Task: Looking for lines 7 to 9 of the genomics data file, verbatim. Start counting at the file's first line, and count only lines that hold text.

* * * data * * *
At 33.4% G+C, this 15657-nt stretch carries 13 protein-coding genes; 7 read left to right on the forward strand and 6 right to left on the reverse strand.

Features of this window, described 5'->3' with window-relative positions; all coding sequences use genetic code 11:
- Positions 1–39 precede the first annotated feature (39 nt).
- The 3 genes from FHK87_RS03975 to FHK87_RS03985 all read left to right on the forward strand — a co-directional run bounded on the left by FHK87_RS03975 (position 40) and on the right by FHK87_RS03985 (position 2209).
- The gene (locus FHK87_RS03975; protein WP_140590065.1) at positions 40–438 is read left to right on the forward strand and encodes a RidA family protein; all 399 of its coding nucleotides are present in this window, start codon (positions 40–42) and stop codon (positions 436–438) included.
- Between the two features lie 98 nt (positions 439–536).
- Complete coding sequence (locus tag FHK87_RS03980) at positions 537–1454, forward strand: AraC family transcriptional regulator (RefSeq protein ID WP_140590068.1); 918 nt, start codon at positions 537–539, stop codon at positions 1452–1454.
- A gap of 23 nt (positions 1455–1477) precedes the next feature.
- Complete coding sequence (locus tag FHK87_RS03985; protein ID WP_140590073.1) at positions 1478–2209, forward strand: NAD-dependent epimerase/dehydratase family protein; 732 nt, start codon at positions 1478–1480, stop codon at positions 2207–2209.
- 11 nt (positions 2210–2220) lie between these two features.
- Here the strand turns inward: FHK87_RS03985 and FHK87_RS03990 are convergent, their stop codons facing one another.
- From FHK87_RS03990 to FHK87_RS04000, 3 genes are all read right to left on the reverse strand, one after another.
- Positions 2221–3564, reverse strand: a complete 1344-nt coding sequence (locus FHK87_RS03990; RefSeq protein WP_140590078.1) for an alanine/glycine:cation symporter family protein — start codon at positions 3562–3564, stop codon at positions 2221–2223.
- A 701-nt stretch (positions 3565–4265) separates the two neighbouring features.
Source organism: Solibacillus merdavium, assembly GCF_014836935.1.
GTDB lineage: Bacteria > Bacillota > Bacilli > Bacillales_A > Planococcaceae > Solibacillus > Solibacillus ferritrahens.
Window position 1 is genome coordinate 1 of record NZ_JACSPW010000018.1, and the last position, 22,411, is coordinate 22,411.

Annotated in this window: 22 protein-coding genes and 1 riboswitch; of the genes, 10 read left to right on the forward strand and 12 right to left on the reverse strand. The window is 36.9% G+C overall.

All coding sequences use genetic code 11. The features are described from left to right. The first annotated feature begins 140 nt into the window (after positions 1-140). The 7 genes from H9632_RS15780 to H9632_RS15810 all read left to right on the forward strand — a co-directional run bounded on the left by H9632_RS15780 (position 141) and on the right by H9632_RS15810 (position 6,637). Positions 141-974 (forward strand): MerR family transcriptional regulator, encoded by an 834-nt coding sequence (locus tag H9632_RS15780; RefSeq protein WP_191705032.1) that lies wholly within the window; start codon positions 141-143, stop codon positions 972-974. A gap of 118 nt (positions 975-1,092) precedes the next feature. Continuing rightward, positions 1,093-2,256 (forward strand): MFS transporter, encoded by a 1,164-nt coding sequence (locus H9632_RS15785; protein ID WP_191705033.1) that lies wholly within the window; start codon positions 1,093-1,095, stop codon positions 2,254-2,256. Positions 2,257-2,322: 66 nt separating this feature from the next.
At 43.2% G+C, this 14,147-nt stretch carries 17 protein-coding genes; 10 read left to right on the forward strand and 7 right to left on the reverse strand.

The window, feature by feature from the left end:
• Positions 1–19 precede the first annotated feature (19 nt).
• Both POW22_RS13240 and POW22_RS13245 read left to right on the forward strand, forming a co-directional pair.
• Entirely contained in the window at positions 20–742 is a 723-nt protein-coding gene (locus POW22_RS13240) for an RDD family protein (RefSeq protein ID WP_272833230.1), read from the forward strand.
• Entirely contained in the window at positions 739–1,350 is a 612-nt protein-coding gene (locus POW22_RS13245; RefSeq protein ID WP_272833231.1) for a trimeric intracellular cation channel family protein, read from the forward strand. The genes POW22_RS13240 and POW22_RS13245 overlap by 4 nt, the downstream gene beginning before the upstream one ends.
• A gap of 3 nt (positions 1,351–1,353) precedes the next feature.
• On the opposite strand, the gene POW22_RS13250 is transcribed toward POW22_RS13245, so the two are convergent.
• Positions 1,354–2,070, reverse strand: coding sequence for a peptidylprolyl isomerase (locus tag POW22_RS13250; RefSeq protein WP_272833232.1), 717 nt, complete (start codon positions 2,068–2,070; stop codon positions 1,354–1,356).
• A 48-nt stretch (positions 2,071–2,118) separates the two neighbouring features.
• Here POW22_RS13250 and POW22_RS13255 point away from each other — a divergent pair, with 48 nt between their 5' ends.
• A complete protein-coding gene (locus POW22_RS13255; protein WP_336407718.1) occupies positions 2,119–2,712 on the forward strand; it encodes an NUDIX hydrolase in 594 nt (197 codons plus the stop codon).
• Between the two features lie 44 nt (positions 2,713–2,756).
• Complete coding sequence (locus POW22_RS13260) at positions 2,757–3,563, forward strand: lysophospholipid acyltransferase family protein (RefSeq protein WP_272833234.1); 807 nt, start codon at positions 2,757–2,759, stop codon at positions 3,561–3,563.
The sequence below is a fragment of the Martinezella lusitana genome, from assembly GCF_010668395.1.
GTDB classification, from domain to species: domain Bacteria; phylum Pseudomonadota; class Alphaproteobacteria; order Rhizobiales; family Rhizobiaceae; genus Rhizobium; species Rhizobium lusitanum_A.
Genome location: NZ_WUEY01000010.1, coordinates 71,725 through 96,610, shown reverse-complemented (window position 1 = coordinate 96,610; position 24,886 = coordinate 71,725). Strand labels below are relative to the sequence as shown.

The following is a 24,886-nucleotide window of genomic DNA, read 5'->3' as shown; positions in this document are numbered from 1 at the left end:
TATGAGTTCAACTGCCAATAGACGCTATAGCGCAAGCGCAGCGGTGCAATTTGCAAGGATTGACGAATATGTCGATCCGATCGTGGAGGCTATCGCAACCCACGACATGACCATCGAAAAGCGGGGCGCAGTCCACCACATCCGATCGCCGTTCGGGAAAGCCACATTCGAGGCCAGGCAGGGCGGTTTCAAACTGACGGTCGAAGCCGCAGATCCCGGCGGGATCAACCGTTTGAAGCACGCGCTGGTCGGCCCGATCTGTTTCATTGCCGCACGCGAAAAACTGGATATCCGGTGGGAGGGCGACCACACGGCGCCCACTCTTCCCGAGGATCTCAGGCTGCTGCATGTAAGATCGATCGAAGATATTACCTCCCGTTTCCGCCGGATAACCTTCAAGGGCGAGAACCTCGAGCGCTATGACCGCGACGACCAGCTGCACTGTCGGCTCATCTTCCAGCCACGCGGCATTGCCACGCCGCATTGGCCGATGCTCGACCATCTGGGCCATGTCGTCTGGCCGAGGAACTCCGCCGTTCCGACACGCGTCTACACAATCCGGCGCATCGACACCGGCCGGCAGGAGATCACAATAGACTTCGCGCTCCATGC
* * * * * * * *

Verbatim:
- Complete coding sequence (locus tag FHK87_RS03980) at positions 537–1454, forward strand: AraC family transcriptional regulator (RefSeq protein ID WP_140590068.1); 918 nt, start codon at positions 537–539, stop codon at positions 1452–1454.
- A gap of 23 nt (positions 1455–1477) precedes the next feature.
- Complete coding sequence (locus tag FHK87_RS03985; protein ID WP_140590073.1) at positions 1478–2209, forward strand: NAD-dependent epimerase/dehydratase family protein; 732 nt, start codon at positions 1478–1480, stop codon at positions 2207–2209.